It has been a while, hasn't it?!?! Got to start writing again.
Right now I'm going to go back to macro and close-up photography. Something I started back at http://cornicello.blogspot.com/2007/05/which-macro-lens-should-i-get.html
Here I want to talk about the various ways to do close-up photography, especially concentrating on supplementary lenses (sometimes called Closeup Filters).
They typically come in powers or diopters, such as +1, +2, +3, +4
These affect the working distance (distance from the lens to the subject), as opposed to focusing distance (distance from film/sensor to the subject). They shorten the focal length of the lens they are attached to. The shorter the original lens, the less effect. And because they shorten the lens focal length you run into issues like short working distance (no room for lights, too close to some live subjects) and too much background coverage (you see the house next door, the sky, etc., etc.). My suggestion is to use the longest practical lens you can for the situation. Minimum 100mm for full-frame Macro (or 60mm for a crop factor digital camera). But preferably 150 to 200mm. This is so you can isolate your subject from the background. 50mm macro lenses are great for flat copy type work (postage stamps, etc.). But in the field they are generally too short for most situations.
The formula for figuring out the new focal length is 1000/((1000/focal length)+diopter)
50mm lens with a +3 diopter
1000 / ((1000/50)+3)
1000 / (20+3)1000 / 23 = 43.5mm
24mm lens with +2 diopter
1000 / ((1000/24)+2)
1000 / (41.7+2)
1000 / 43.7 = 22.8
100mm lens with +1 diopter
1000 / ((1000/100)+1
1000 / (10+1)
1000 / 11 = 91mm
100mm lens with +3 diopter
1000 / 13 = 77mm
No matter what the original focal length of the lens, it will focus at the same distance. At infinity that distance will be approximately 1 meter divided by the diopter power. A +1 lens focuses at 1 meter (~39 inches) in front of the lens. A +2 focuses at 1/2 meter (~19.5 inches). A +3 at 1/3 meter (~13 inches). A +4 focuses at 1/4 meter (~10 inches), etc. You can combine them. For example a +1 and a +3 would equal a +4 and focus at a maximum of .25 meters. You lose distant/infinity focus when using closeup lenses. If you combine closeup filters put the stronger one closer to the camera and don't stack more than two.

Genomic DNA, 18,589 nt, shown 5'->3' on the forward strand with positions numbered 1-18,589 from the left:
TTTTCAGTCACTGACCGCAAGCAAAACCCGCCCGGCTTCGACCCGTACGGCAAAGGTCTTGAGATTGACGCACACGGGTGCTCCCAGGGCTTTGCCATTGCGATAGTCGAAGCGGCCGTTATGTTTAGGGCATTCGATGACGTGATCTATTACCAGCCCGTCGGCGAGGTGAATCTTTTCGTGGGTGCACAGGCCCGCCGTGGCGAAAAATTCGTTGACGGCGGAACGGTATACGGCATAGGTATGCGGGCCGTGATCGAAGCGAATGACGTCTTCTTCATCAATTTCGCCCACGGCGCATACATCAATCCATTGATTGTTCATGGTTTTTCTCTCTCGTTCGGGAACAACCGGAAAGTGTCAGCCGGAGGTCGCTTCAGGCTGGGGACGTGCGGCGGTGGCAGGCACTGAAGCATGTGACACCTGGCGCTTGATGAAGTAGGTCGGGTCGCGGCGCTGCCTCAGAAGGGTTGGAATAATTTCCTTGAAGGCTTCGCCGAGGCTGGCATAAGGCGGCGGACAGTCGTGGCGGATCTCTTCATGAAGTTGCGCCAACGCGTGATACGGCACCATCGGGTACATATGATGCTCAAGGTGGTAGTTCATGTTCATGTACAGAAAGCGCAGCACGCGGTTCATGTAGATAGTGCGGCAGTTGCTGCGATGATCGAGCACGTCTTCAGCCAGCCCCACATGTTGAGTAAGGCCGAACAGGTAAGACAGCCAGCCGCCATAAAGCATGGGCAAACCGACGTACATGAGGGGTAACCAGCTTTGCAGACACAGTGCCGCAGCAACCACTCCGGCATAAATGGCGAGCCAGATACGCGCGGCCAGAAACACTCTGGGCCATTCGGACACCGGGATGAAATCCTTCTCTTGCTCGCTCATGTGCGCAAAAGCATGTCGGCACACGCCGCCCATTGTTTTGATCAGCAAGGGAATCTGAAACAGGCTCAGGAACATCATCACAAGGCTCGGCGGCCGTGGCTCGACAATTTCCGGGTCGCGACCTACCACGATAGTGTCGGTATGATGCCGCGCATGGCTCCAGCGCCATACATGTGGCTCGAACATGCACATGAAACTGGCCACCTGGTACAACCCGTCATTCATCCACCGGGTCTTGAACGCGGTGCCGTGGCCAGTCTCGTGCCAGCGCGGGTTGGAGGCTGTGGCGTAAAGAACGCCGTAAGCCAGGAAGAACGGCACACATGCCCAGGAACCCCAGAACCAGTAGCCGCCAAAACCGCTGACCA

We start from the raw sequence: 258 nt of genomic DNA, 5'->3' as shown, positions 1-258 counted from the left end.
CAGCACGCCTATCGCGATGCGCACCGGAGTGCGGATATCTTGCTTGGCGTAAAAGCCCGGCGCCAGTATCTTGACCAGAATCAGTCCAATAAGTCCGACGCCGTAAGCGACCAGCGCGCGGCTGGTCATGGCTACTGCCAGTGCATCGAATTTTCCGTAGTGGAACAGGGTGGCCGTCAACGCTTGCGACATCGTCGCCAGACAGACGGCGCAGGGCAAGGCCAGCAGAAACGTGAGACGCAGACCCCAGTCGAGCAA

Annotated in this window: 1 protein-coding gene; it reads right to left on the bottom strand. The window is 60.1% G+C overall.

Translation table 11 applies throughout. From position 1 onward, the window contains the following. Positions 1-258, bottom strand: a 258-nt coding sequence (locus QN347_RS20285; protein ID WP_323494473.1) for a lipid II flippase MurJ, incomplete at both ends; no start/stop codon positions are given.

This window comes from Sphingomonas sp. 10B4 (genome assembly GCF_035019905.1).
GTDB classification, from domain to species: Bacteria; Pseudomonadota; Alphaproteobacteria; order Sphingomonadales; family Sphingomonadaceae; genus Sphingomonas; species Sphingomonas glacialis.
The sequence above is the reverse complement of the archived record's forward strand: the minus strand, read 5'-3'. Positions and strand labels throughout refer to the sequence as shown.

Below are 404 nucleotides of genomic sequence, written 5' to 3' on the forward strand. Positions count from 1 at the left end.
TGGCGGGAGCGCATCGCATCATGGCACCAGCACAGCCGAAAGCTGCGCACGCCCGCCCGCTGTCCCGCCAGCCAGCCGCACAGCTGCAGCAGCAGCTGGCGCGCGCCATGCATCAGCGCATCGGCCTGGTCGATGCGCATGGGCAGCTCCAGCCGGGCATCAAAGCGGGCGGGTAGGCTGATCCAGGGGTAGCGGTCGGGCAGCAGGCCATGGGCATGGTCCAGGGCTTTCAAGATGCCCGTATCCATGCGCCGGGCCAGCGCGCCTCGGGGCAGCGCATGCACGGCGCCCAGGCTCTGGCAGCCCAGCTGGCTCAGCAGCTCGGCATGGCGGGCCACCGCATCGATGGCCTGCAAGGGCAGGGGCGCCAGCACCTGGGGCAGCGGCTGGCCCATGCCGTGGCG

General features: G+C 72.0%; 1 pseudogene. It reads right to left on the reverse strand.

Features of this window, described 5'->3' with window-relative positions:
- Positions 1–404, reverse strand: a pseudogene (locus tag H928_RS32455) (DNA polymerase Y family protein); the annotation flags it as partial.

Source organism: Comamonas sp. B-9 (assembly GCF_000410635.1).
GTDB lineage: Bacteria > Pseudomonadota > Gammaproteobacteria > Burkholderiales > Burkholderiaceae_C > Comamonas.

As all lenses with the same closeup lens attached focus at the same distances, the longer lenses will show more magnification. But with the increased magnification you run into sharpness issues, especially around the edges of the frame.
Canon and Nikon make dual-element close up filters that are better quality with longer lenses. Canon offers two. The 500D is a +2 diopter and the 250D is a +4 diopter. The names come from the working distance. A +2 diopter lens focuses at a maximum 1/2 meter (500 mm) and a +4 focuses at a maximum 1/4 meter (250mm). They recommend the 250D for lenses from 28mm to 135mm and the 500D for lenses from 75mm to 300mm. The 250D is available in 52mm and 58mm sizes. The 500D is available in 52mm, 58mm, 72mm, and 77mm sizes.
The Nikon closeup filters have names like 0, 1, 2, 3T, 4T, 5T, and 6T. The 3T and 4T are for medium telephoto lenses (like the Canon 250D) and the 5T and 6T work with longer lenses. The 0 through 4T filters are 52mm in diameter, the 5T and 6T are 62mm.
Focusing and composing can be quite different in macro photography than in general photography. If you are interested in reproduction ratios, for example you want to get an image that has a 1:1 size relationship between the subject and the image projected onto the film/sensor) you would set the lens focus for the 1:1 ratio and then move the entire camera back/forward to achieve focus. If you turn the lens's focusing ring you change the reproduction ratio. If you are not as concerned with an exact scientific number, you can combine lens focus control with camera distances. But it may be a little confusing at first. And you have to remember that you will have a maximum focusing distance and infinity focus will not be available.
Other alternatives for close-up photography are teleconverters and extension tubes.
Teleconverters magnify the image while maintaining the same closest focus distance of the lens. So a 100mm lens with a 1.4x converter becomes a 140mm lens, but still focuses as close as it did without the converter allowing you some extra magnification.
Extension tubes move the lens further away from the camera body, allowing the lens to focus on objects closer to it.
Both converters and extension tubes involve light loss, but through-the-lens metering should compensate. Still consider that you will need more light or longer exposures with these. And you can combine them, too.
Macro lenses are the best option if you will be doing a LOT of macro work. Their downside is extra cost. Again, my preference is for something at least 100mm focal length with a full frame camera. With a cropped sensor camera, I would start at around 60mm or longer.